here), the Brooklyn Jazz Underground was a quintet consisting of Anne Mette Iversen (bass), Rob Garcia (drums), Adam Kolker (saxophones, clarinets), Dan Pratt (saxophone, clarinet, flute) and David Smith (trumpet). The 2014 version that is featured on the ensemble's second BJU CD, "Seven By Seven", has expanded to a septet. Pratt is gone but, in his stead, the group now includes David Cook (piano), Owen Howard (drums) and Tammy Scheffer (vocals).
The new recording includes 14 songs, 2 by each participant. The twist here is that each composer picked a name out of a hat with the task of creating a "shorty" (a new piece not to exceed 2:25 based on a fragment of one of their compatriots' compositions.) Fun for the band and a novel way to create new repertoire (to build from) plus it creates quite a challenge for the avid listener. Yet, you need not play a guessing game to enjoy the music here. Among the longer pieces, Ms. Scheffer's "Our Last Hora" blends Middle-Eastern rhythms with Western harmonies over a fine melody line. The composer's wordless vocals here (and throughout the program) blend well with the other instruments. That is quite nicely done on Ms. Mette Iversen's "Along The Lines" where Ms. Scheffer blends with the bass clarinet and trumpet to present the melody. There is tension created by the 2 drummers beneath the sparkling piano solo, as if they want everyone to speed up. Which is what happens - the speeding up - in the middle section where Kolker (tenor saxophone) and Smith trade solo lines.
Howard's "Cowboys and Indians" is the longest track (10:38), with an opening reminiscent of Shelley Manne's drumming on Sonny Rollins' "I'm An Old Cowhand" (from the 1957 "Way Out West" Lp). Here, the percussion struts more than lopes as the front line twirls through the melody. Everyone stops for the bass solo and, at its conclusion, the band returns at a slower, more hypnotic pace, for Kolker's mesmerizing clarinet solo.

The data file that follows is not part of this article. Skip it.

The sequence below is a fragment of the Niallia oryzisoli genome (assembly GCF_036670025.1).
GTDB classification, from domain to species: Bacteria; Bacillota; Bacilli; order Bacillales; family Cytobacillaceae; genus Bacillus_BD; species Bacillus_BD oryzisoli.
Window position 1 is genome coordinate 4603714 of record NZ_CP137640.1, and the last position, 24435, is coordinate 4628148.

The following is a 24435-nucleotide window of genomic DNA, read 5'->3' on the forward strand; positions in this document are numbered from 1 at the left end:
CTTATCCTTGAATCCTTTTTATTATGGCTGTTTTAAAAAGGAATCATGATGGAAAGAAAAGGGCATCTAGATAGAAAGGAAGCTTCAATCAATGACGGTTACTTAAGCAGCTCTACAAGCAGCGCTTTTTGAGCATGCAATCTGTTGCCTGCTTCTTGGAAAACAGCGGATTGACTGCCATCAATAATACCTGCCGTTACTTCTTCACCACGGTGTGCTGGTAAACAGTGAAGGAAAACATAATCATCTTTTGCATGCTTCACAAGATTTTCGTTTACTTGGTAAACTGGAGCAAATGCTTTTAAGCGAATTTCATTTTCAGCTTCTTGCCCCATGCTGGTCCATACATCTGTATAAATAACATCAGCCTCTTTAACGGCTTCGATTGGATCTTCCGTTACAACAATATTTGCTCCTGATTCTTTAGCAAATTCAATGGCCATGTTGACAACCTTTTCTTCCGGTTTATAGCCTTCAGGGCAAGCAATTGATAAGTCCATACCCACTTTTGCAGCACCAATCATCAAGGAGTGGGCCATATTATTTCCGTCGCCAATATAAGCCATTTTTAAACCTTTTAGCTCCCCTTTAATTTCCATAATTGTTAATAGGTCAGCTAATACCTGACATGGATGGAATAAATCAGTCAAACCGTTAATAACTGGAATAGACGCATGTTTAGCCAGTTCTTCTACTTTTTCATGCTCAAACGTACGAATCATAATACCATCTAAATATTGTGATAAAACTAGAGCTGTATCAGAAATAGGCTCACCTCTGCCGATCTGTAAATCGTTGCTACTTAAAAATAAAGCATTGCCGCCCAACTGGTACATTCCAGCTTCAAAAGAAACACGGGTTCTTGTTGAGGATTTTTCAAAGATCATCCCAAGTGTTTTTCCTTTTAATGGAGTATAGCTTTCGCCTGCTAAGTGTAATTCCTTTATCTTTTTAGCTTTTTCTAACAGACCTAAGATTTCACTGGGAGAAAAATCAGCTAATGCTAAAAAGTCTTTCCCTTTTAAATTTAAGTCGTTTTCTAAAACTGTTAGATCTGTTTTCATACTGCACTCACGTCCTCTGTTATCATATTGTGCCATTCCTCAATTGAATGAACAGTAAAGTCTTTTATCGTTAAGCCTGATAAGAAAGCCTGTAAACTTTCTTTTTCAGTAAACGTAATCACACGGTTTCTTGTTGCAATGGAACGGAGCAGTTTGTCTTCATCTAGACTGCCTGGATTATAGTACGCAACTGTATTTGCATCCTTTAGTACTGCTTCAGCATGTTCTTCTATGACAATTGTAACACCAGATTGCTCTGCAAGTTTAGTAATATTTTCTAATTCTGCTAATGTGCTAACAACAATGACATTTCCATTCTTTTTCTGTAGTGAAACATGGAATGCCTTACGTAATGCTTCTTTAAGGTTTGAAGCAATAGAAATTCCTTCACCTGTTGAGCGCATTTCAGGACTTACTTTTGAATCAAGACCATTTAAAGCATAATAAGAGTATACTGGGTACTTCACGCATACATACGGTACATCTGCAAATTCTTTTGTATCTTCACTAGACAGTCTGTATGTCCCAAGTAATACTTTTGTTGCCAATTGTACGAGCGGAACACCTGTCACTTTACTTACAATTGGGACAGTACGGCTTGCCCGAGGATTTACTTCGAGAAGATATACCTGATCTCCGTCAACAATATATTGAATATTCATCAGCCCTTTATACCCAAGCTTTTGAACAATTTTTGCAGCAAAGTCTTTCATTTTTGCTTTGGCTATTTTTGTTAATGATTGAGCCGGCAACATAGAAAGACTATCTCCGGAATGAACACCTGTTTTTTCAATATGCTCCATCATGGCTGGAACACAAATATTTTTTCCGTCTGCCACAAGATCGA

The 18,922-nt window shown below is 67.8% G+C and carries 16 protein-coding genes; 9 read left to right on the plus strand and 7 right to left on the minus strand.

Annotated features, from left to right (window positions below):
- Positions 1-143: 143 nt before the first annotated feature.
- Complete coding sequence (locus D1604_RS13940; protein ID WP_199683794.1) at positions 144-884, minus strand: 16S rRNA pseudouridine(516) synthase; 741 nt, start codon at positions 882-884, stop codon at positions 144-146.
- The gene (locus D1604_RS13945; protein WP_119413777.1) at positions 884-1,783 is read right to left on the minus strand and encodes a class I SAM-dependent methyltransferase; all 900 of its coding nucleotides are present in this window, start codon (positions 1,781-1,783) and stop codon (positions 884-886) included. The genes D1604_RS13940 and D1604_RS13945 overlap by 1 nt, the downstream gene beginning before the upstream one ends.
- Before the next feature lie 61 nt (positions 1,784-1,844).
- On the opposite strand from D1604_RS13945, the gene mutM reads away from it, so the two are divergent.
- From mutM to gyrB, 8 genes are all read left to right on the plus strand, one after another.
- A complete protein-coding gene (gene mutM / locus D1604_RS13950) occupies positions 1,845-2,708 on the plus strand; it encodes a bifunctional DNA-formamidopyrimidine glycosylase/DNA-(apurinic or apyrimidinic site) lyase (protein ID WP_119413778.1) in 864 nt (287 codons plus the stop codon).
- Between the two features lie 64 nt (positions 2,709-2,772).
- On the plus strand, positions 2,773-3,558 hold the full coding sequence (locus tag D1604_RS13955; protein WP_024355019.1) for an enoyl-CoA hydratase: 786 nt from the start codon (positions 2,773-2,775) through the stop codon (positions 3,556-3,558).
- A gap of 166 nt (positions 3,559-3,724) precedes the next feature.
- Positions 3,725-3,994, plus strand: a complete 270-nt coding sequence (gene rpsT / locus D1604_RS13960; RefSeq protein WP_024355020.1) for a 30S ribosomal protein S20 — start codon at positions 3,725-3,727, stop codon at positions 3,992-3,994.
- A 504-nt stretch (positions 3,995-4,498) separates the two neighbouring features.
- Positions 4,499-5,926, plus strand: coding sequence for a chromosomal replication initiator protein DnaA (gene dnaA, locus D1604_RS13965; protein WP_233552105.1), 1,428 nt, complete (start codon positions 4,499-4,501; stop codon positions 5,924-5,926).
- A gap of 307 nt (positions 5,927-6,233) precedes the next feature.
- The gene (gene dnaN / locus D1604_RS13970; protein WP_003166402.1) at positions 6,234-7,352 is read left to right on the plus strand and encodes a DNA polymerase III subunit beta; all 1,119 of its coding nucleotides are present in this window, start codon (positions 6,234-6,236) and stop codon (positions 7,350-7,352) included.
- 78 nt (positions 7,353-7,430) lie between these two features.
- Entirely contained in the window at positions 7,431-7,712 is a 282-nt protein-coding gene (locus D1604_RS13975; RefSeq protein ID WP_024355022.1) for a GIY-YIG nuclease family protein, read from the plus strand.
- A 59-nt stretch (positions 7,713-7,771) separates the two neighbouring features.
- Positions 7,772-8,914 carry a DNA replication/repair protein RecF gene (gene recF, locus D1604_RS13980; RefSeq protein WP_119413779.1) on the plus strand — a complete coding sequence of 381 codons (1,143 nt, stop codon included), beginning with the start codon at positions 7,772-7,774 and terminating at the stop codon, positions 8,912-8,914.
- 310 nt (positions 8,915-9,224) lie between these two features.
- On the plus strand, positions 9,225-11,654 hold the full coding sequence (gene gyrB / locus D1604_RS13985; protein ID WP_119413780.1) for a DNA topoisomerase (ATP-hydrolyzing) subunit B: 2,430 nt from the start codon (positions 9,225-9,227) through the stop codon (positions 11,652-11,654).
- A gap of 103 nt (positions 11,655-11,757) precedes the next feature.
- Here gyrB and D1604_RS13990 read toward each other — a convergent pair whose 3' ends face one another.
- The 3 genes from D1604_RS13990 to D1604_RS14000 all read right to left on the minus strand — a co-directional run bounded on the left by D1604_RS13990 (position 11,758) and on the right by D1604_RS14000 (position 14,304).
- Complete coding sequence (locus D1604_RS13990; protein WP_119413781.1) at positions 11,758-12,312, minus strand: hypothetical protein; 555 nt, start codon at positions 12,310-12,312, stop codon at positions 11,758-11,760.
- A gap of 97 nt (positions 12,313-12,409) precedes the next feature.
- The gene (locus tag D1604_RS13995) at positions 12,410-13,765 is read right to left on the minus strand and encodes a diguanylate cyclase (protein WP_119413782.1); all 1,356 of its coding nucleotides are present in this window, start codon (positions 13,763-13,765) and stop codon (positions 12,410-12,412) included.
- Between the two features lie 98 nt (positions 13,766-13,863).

Other highlights include pianist Cook's "Fort Pierce", a performance that opens as a ballad but takes a sharp turn into Kolker's solo soprano sax flight over the rampaging drums. Garcia's "Y" opens as a duet for voice and trumpet then presents the theme in waltz tempo before speeding up the tempo, changing the time for Cook's piano solo, playing with tempo changes for Kolker's breathy tenor spotlight before the drum solo. Immediately following is Kolker's "shorty"; titled "This Is Why", one might surmise the song and title refer to Garcia's composition but not to these ears. It's a sweet ballad for piano and the composer's clarinet, bringing the program to a gentle close.
"Seven By Seven", like its predecessor, is a delightful musical journey. Intelligent, exciting, very well-played (Ms. Iversen, in particular, sounds energized throughout.), the 7 members of the Brooklyn Jazz Underground display great creativity while they are having great fun. For more information, go to www.brooklynjazz.org/index.php.
If you are in the New York City area on Tuesday August 12, Smalls Jazz Club (183 West 10th Street) presents the David Smith Quintet (7:30 p.m.), the Anne Mette Iversen Quartet (8:35), Adam Kolker's Quartet (9:40), the David Cook Quintet (10:45) and Owen Howard's Drum Lore (11:50). On Thursday (8/14), the BJU Festival comes home to Shapeshifter Lab, 18 Whitwell Place in Brooklyn where the evening will start with the Tammy Scheffer Sextet (7 p.m.) followed by the Rob Garcia 4 (8:15) and closing with the Brooklyn Jazz Underground Ensemble (the septet) celebrating the release of the new CD. That set commences at 9:30. For more information, go to the BJU website above or click on the Club name.
There is nary a weak moment on these 8 pieces, songs that display variations in colors and rhythms with well-thought out melodies. One hears the influence of of Chick Corea and John Hollenbeck's writing on the opening track "Three Old Men From The Land of Aran", with its quick shifts in tempo plus the blend of voice with guitar and piano. Stranahan's highly interactive drumming pushes the guitarist and serves up a cymbal washes to support Pino's tenor sax spotlight. Rosato, Zaleski, Stranahan and Pino's bass clarinet build a lovely frame for the voice and guitar on the fine ballad "Piazza Verdi." The bassist gets a solo in the middle of the piece after Sarnecki and Ms Kicinska has presented a long and slowly unfolding melody.